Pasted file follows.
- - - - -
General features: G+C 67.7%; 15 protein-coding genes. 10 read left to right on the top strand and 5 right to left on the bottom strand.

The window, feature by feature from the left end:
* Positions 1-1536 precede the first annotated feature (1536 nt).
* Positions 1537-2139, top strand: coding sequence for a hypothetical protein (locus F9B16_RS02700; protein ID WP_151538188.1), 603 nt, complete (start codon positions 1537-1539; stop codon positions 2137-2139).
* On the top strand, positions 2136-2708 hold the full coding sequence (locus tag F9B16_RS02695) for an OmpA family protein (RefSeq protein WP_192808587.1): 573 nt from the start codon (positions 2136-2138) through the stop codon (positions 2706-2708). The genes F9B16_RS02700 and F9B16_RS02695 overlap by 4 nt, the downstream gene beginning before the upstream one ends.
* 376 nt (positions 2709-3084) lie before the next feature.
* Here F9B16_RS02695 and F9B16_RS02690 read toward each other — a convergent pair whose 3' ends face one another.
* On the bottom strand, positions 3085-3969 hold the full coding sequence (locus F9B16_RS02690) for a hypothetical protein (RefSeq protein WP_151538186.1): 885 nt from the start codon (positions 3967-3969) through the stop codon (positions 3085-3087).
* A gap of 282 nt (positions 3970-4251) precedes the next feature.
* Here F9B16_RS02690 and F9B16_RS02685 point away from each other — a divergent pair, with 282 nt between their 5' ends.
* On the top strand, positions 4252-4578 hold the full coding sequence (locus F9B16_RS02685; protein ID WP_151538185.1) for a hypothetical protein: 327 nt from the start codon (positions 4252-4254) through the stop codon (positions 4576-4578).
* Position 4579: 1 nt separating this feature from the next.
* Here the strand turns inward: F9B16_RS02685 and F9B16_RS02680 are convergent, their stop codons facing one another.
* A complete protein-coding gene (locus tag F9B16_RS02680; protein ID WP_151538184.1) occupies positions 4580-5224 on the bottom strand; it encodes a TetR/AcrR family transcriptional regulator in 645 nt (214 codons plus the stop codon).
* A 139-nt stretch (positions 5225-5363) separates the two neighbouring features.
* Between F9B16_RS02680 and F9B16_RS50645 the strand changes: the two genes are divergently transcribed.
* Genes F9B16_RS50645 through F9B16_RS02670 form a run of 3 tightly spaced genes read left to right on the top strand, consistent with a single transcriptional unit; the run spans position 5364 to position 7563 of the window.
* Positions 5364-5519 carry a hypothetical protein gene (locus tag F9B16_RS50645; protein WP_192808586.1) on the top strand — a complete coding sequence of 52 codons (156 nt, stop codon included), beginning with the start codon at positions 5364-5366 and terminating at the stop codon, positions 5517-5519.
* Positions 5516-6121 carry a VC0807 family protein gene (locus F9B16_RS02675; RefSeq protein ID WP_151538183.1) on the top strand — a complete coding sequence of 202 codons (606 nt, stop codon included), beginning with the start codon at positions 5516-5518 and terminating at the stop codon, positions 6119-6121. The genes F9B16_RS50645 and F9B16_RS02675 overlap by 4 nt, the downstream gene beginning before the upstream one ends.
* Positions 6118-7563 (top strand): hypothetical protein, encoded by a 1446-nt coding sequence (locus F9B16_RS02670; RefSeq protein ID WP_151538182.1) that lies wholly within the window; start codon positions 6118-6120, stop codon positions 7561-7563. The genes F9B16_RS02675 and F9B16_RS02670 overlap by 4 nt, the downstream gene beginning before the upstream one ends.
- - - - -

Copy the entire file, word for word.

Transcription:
General features: G+C 67.7%; 15 protein-coding genes. 10 read left to right on the top strand and 5 right to left on the bottom strand.

The window, feature by feature from the left end:
* Positions 1-1536 precede the first annotated feature (1536 nt).
* Positions 1537-2139, top strand: coding sequence for a hypothetical protein (locus F9B16_RS02700; protein ID WP_151538188.1), 603 nt, complete (start codon positions 1537-1539; stop codon positions 2137-2139).
* On the top strand, positions 2136-2708 hold the full coding sequence (locus tag F9B16_RS02695) for an OmpA family protein (RefSeq protein WP_192808587.1): 573 nt from the start codon (positions 2136-2138) through the stop codon (positions 2706-2708). The genes F9B16_RS02700 and F9B16_RS02695 overlap by 4 nt, the downstream gene beginning before the upstream one ends.
* 376 nt (positions 2709-3084) lie before the next feature.
* Here F9B16_RS02695 and F9B16_RS02690 read toward each other — a convergent pair whose 3' ends face one another.
* On the bottom strand, positions 3085-3969 hold the full coding sequence (locus F9B16_RS02690) for a hypothetical protein (RefSeq protein WP_151538186.1): 885 nt from the start codon (positions 3967-3969) through the stop codon (positions 3085-3087).
* A gap of 282 nt (positions 3970-4251) precedes the next feature.
* Here F9B16_RS02690 and F9B16_RS02685 point away from each other — a divergent pair, with 282 nt between their 5' ends.
* On the top strand, positions 4252-4578 hold the full coding sequence (locus F9B16_RS02685; protein ID WP_151538185.1) for a hypothetical protein: 327 nt from the start codon (positions 4252-4254) through the stop codon (positions 4576-4578).
* Position 4579: 1 nt separating this feature from the next.
* Here the strand turns inward: F9B16_RS02685 and F9B16_RS02680 are convergent, their stop codons facing one another.
* A complete protein-coding gene (locus tag F9B16_RS02680; protein ID WP_151538184.1) occupies positions 4580-5224 on the bottom strand; it encodes a TetR/AcrR family transcriptional regulator in 645 nt (214 codons plus the stop codon).
* A 139-nt stretch (positions 5225-5363) separates the two neighbouring features.
* Between F9B16_RS02680 and F9B16_RS50645 the strand changes: the two genes are divergently transcribed.
* Genes F9B16_RS50645 through F9B16_RS02670 form a run of 3 tightly spaced genes read left to right on the top strand, consistent with a single transcriptional unit; the run spans position 5364 to position 7563 of the window.
* Positions 5364-5519 carry a hypothetical protein gene (locus tag F9B16_RS50645; protein WP_192808586.1) on the top strand — a complete coding sequence of 52 codons (156 nt, stop codon included), beginning with the start codon at positions 5364-5366 and terminating at the stop codon, positions 5517-5519.
* Positions 5516-6121 carry a VC0807 family protein gene (locus F9B16_RS02675; RefSeq protein ID WP_151538183.1) on the top strand — a complete coding sequence of 202 codons (606 nt, stop codon included), beginning with the start codon at positions 5516-5518 and terminating at the stop codon, positions 6119-6121. The genes F9B16_RS50645 and F9B16_RS02675 overlap by 4 nt, the downstream gene beginning before the upstream one ends.
* Positions 6118-7563 (top strand): hypothetical protein, encoded by a 1446-nt coding sequence (locus F9B16_RS02670; RefSeq protein ID WP_151538182.1) that lies wholly within the window; start codon positions 6118-6120, stop codon positions 7561-7563. The genes F9B16_RS02675 and F9B16_RS02670 overlap by 4 nt, the downstream gene beginning before the upstream one ends.